- When you are paying down your debt load, pay extra when you can. Choose one of two things when you start to target your debt load, either the smallest total balance and continue paying each one off one at a time while paying the regular payments to the other bills. The other factor to weigh into this decision is the interest rate for each separate debt load. When it comes to making ground, it makes sense to start small and remove the smaller totals first. This builds momentum because you are seeing results as each bill is paid off. Then you can change tactics when you only have larger bills left, and tackle the one that is charging you the highest interest rate first. When you are improving your credit rating, then call the companies that you want to keep doing business with, and ask them what they can do to help you save money, and keep doing business with them. They may lower your interest rate that they charge, and if you have problems spending, ask them to lower your balance when you hit the balance that you can manage.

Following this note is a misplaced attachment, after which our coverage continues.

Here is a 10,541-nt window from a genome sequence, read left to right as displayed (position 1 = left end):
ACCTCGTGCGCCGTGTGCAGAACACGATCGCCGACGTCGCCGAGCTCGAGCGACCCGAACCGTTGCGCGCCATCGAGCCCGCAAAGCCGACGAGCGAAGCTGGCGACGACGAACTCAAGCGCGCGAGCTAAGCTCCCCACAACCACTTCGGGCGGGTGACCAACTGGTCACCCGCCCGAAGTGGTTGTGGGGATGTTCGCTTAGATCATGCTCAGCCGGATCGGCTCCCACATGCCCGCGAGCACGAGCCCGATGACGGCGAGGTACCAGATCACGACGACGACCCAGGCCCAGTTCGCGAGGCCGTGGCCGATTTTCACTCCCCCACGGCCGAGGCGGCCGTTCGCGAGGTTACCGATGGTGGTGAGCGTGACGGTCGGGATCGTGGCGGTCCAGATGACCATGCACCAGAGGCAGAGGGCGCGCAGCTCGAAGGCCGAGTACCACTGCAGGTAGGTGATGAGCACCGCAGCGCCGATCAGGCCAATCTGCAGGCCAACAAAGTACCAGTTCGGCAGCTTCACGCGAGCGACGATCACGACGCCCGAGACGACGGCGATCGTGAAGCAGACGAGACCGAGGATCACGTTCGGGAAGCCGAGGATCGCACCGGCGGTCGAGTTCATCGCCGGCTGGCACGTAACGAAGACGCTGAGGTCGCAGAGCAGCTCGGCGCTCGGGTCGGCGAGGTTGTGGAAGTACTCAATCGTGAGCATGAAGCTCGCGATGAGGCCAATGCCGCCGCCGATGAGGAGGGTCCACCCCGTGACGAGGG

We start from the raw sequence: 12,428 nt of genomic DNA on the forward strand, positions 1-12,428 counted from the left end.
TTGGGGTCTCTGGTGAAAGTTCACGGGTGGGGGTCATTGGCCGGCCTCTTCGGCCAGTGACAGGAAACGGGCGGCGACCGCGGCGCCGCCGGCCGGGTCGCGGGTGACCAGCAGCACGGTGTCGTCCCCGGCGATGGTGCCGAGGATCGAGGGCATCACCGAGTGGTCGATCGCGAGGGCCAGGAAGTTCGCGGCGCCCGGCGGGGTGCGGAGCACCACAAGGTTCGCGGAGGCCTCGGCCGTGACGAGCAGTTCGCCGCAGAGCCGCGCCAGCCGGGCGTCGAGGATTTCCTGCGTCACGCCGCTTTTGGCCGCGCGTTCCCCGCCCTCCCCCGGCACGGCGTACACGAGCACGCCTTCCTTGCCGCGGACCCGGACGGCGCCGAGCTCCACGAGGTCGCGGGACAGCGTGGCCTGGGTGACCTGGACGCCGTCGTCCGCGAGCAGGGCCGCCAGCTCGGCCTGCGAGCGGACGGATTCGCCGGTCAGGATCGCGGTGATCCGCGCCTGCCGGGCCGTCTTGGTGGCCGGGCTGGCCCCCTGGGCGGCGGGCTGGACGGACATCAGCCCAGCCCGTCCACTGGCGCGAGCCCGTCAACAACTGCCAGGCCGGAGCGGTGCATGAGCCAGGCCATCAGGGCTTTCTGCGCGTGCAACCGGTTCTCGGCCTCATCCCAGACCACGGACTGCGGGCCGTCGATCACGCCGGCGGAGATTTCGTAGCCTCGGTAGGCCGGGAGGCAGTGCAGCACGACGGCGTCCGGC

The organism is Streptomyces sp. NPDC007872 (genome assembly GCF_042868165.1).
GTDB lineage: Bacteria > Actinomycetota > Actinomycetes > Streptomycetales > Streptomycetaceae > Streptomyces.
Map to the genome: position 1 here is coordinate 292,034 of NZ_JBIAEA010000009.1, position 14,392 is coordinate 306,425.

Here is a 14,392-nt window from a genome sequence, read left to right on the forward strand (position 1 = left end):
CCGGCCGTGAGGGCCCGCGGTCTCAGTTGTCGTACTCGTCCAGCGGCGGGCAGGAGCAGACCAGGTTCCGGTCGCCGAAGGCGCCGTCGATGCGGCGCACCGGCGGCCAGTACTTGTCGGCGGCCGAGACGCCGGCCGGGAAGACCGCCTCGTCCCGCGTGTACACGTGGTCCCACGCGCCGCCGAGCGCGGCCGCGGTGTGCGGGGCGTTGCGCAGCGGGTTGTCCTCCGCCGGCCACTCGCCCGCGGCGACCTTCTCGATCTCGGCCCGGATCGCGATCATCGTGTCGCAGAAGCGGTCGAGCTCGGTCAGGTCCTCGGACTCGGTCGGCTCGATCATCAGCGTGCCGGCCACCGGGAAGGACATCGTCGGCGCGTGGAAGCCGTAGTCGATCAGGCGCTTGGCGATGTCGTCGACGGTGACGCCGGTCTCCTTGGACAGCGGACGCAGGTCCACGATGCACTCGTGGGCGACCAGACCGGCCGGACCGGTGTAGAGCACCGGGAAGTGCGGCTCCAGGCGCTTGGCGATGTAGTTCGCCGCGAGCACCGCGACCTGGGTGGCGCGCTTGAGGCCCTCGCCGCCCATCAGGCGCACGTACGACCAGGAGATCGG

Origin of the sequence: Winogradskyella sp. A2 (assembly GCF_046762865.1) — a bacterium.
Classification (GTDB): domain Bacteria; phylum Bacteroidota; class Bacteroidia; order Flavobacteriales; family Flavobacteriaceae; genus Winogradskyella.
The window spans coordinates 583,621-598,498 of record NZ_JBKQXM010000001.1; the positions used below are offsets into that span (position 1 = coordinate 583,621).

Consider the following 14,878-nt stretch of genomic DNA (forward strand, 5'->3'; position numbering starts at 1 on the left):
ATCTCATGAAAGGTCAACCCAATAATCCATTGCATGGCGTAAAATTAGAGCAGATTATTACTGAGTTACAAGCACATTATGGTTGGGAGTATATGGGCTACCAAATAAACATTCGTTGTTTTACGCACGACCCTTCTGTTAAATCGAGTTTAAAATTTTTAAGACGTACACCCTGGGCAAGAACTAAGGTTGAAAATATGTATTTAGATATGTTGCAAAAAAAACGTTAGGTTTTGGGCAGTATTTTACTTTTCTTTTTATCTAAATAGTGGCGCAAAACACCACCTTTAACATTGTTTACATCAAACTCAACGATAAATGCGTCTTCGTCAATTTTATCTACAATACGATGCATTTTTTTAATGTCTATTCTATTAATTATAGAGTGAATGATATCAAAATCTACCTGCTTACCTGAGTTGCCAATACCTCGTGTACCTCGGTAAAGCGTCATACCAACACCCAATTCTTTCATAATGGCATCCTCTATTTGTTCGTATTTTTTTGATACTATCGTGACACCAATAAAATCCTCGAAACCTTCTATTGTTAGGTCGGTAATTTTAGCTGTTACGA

My bonus tip is to live within your means. Think before you shop. Wants are not needs. If you don’t overspend, you won’t have to pay down the debt if there is none there, to begin with. This is practical advice, but not always possible. Emergencies happen and need to be dealt with. If you have your debt under control, having to find a way to cover an emergency is not as stressful when you have wiggle room to manage to pay down a new and unexpected bill.